Countries Defying Biofuels Directives Put On Notice

The European Commission took Luxembourg, Italy and Portugal to the Court of Justice and sent a reasoned opinion to Slovakia for failure to fulfill its obligations under the Biofuels Directive, which requires that an increasing proportion of all diesel and gasoline sold in the Member States be biofuels, starting with 2 percent in 2005 and progressively increasing so as to reach a minimum of 5.75 percent of fuels sold in 2010.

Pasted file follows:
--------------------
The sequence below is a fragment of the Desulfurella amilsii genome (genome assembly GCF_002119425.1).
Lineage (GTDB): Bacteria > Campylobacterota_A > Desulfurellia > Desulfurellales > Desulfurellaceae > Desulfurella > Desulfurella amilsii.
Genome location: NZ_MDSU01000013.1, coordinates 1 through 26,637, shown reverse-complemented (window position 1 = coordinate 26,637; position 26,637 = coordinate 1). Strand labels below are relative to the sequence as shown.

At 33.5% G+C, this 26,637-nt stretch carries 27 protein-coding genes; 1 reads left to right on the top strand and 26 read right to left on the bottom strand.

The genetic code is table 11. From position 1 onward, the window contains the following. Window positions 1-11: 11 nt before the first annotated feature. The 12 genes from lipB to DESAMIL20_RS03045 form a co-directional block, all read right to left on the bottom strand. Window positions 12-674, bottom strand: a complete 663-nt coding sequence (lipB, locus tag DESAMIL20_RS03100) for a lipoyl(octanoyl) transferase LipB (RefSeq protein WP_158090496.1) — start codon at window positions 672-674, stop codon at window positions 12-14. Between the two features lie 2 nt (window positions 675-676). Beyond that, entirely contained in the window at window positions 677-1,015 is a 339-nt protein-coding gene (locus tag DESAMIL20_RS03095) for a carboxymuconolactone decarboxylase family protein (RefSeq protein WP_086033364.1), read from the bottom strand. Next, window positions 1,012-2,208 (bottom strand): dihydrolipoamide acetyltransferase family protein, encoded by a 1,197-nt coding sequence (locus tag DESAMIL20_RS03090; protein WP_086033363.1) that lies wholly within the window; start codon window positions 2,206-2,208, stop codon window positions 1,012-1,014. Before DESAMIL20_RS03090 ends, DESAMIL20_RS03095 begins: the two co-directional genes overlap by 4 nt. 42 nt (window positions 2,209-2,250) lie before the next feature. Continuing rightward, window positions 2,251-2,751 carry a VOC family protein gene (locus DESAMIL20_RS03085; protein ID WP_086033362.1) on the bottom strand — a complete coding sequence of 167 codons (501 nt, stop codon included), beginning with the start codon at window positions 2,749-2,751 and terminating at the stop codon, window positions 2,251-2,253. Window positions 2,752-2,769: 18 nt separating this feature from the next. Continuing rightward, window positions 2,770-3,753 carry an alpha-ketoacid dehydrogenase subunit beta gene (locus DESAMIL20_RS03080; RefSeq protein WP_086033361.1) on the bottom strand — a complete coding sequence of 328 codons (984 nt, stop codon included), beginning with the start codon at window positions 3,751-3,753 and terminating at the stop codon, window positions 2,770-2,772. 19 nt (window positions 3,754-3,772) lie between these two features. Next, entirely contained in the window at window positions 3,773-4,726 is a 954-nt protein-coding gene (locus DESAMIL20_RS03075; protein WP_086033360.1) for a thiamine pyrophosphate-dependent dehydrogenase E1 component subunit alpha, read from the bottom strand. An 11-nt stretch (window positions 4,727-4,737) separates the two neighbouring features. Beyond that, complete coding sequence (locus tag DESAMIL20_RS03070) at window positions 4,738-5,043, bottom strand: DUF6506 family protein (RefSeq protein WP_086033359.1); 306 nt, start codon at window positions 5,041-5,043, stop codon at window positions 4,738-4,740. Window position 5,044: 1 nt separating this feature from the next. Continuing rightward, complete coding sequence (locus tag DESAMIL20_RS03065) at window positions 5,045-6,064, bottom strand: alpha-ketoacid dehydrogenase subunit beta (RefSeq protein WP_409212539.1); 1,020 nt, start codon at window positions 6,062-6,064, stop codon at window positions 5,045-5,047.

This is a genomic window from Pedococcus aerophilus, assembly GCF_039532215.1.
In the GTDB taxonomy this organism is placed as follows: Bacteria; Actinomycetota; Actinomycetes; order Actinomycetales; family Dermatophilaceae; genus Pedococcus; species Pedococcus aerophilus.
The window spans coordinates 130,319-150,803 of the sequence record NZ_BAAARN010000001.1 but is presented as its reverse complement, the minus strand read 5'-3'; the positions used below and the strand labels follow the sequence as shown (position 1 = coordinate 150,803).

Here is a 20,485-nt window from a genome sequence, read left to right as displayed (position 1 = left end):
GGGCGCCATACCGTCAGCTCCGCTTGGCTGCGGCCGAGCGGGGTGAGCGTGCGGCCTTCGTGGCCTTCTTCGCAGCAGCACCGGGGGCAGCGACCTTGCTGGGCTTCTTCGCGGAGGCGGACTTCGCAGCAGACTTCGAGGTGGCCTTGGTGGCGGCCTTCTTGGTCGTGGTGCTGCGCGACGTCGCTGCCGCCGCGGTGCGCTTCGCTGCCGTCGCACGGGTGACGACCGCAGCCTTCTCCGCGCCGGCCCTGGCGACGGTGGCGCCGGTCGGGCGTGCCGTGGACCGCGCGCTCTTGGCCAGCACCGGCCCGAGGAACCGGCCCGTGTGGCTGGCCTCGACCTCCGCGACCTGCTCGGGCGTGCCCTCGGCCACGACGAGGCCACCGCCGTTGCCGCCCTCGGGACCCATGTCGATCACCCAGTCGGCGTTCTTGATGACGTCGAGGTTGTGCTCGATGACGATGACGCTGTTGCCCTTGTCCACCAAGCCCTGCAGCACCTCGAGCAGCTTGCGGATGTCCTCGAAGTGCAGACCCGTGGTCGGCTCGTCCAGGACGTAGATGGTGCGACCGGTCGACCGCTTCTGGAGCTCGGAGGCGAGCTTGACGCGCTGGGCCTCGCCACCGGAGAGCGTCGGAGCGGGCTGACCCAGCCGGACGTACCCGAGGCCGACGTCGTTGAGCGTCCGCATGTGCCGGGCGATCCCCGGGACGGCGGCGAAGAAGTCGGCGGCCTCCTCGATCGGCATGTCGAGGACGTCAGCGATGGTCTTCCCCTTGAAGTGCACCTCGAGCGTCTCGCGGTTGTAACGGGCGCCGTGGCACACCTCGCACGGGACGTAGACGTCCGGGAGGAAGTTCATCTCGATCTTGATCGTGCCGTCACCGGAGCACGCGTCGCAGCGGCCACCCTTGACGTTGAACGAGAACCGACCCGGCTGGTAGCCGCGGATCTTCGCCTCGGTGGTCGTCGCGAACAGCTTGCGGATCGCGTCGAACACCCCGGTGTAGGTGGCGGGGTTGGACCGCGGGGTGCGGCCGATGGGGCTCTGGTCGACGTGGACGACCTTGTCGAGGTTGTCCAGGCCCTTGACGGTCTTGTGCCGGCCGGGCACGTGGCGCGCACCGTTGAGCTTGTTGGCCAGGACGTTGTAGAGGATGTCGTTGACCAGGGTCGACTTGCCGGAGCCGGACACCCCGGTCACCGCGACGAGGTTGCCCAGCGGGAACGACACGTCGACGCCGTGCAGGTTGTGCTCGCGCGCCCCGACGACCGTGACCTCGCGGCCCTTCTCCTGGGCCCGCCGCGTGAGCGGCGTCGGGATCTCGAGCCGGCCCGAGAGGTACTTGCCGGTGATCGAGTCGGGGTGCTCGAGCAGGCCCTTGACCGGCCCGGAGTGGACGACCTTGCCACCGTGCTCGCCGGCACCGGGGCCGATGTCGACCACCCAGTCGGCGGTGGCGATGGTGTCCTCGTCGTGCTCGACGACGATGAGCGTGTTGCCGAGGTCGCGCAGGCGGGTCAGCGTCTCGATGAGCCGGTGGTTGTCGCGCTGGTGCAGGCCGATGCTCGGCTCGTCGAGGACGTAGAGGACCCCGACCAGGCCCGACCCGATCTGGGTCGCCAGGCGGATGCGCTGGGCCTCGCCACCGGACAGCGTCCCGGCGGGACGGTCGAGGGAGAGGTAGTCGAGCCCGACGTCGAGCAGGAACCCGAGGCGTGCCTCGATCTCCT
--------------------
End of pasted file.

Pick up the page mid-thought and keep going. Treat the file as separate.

The Commission also sent letters of formal notice to 16 Member States about the national report they need to submit to the Commission for the year 2005. “Today biofuels are the only substitute for fossil fuels in transport,” said Energy Commissioner Andris Piebalgs. “They will contribute to our security of energy supply, will reduce greenhouse gas emissions and create jobs in rural areas. I regret that Member States are still late in implementing these rules.” The Commission decided to initiate court proceedings against Luxembourg and Portugal for failure to communicate measures transposing the biofuels directive[1]. This should have been done by the end of 2004. It was decided to initiate court proceedings against Italy and Luxembourg for failure to submit the national reports, which were required under the terms of the directive by 1st July 2004. It was also decided to send a reasoned opinion to Slovakia for failure to communicate transposition measures, and a letter of formal notice to Italy for failure to adequately motivate its decision to set a national indicative biofuels target for 2005 at a level of 0.5 percent — compared with the 2 percent reference value laid down in the directive. Finally, the Commission sent letters of formal notice to ten Member States that have not yet submitted their national reports for 2005[2], and to six Member States whose 2005 report did not include all the information required under the terms of the directive[3]. Biofuels include biodiesel made from oil seeds (especially rape) and used cooking oil; bioethanol made from grain and sugar crops; and biogas made from landfill gas and farm waste. In its new biomass action plan, adopted on 7th December, the Commission has set out measures to further promote biofuels. [1] Directive 2003/30/EC of the European Parliament and of the Council of 8 May 2003 on the promotion of the use of biofuels and other renewable fuels for transport, OJ L123 of 17 May 2003. [2] Estonia, Finland, Greece, Hungary, Italy, Luxembourg, Netherlands, Portugal, the Slovak Republic and Spain. [3] The Czech Republic, France, Germany, Ireland, Latvia and Lithuania.
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